Condolences to the family of Monica Quan.
Accidental use of an incorrect (but superficially similar) name is an understandable -- although unfortunate -- phenomenon, IMHO. A matter of human error with no malicious intentions in most, if not all cases, I believe.
Other examples from the media:
Most in the U.S. (at least those of a certain age) easily recognize the name of Cicely Tyson, a distinguished African-American actress with a career spanning several decades.
Meanwhile, the Philadelphia area for many years has had a local TV weatherperson/personality by the name of Cecily Tynan, who is white.
Accidentally referring to Cecily Tynan as Cicely Tyson is an all-too-easy (and innocent) mistake to make -- even though the two have no physical resemblance, and are well-respected in entirely separate professions. (I'm not saying that Tynan's own colleagues are prone to this error, but it has been known to happen in other circumstances.)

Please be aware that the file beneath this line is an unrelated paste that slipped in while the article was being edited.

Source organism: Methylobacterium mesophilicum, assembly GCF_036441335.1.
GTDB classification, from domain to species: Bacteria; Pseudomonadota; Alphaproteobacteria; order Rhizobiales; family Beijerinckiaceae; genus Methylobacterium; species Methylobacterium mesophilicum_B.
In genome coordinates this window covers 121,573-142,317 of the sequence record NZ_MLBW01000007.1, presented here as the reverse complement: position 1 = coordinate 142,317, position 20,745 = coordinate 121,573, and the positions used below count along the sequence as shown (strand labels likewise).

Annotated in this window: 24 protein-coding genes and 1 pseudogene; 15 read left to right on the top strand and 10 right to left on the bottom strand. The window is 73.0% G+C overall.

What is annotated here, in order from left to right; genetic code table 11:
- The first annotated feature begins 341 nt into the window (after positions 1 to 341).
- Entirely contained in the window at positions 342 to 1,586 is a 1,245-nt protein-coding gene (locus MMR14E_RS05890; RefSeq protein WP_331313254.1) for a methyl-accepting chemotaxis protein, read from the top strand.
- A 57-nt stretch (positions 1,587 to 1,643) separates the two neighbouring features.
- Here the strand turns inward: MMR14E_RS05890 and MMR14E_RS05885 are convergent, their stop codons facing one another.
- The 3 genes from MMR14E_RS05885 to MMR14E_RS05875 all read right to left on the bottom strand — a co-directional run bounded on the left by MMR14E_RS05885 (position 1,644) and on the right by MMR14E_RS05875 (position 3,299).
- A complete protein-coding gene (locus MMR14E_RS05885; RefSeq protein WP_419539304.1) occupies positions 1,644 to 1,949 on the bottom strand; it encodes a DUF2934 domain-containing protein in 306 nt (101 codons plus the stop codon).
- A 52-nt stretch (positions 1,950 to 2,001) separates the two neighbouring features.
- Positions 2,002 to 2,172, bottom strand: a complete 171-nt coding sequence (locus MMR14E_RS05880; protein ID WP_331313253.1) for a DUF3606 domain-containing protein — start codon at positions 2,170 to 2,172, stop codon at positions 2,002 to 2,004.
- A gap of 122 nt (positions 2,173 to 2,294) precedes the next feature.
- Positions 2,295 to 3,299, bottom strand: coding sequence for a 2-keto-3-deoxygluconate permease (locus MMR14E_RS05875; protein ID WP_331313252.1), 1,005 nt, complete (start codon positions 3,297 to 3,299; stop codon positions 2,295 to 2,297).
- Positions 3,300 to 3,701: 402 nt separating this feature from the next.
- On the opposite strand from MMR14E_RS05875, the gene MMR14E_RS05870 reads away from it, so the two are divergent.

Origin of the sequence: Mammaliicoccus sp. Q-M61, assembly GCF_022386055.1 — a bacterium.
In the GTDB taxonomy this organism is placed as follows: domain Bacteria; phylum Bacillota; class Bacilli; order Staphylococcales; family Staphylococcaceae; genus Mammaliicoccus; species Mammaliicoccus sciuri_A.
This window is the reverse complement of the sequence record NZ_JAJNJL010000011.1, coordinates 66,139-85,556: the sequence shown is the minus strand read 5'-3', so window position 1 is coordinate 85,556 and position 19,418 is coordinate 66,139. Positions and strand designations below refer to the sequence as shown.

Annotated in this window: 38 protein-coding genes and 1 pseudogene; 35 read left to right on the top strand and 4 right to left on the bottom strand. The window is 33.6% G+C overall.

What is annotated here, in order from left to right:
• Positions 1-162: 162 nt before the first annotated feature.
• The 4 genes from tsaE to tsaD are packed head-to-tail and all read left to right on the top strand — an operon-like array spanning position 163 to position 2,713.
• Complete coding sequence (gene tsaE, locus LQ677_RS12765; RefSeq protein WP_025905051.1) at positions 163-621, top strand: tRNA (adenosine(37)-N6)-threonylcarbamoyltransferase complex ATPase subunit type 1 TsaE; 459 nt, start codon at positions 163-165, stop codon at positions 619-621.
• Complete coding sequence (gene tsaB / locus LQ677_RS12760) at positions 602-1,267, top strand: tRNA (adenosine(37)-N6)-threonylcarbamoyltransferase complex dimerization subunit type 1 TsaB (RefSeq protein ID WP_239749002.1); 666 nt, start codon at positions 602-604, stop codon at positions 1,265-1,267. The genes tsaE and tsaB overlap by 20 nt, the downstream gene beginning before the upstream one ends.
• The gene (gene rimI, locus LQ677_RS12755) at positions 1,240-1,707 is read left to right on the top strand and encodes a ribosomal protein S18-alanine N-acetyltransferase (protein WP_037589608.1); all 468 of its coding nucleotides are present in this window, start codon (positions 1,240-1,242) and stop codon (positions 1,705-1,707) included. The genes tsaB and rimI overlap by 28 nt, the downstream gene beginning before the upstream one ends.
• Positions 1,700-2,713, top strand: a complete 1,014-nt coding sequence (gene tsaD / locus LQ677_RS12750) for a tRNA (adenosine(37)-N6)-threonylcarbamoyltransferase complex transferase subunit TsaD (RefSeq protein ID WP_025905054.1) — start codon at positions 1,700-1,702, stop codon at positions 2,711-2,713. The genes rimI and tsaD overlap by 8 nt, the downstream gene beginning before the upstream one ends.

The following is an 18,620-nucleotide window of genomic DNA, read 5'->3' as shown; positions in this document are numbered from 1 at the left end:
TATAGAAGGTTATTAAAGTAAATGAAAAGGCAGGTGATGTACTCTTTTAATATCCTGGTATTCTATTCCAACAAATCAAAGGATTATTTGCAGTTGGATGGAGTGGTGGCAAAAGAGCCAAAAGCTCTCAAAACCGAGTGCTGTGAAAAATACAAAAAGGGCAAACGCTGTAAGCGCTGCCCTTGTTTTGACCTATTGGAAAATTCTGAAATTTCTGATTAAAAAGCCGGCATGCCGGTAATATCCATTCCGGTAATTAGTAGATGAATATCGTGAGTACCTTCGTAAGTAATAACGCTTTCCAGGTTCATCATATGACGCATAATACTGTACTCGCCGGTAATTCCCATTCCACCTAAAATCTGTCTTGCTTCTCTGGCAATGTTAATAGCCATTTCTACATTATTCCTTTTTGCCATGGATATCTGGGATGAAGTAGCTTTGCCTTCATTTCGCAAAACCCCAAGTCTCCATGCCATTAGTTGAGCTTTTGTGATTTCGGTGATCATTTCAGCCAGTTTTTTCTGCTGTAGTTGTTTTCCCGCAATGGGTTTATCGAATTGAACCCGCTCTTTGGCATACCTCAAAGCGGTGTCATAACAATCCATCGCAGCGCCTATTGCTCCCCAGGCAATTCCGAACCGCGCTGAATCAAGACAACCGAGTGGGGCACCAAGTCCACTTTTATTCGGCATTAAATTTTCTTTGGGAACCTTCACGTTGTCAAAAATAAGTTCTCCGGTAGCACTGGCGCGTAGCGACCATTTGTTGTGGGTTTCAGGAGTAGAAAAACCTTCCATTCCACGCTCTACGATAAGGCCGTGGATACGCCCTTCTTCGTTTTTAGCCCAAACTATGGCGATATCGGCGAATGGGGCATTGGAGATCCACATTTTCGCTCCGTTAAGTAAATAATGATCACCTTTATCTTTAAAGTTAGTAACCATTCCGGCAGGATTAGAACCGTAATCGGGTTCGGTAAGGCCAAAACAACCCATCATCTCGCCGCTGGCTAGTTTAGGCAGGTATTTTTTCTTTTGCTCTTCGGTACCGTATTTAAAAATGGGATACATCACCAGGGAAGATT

I'm no neuroscientist, but I think the cause must have something to do with Tyson's name being so deeply embedded in many brains that her name can slip from one's lips even though the speaker means no disrespect to either woman and is well aware that they are two different people.
At the time of the 1998 bombing of the U.S. Embassy in Nairobi, the U.S. Ambassador to Kenya was Prudence Bushnell, whose name was not familiar to the average American. Amb. Bushnell of course was dealing with a very serious and upsetting situation.
In the immediate aftermath of the bombing, I recall an American journalist on live national television accidentally referring to Amb. Bushnell as Candace Bushnell, who was and is something of a pop culture icon for her book Sex and the City.
Again, I'm sure that the journalist knew perfectly well that the two Bushnells are not one and the same. The journalist's brain and mouth just had a momentary disconnect.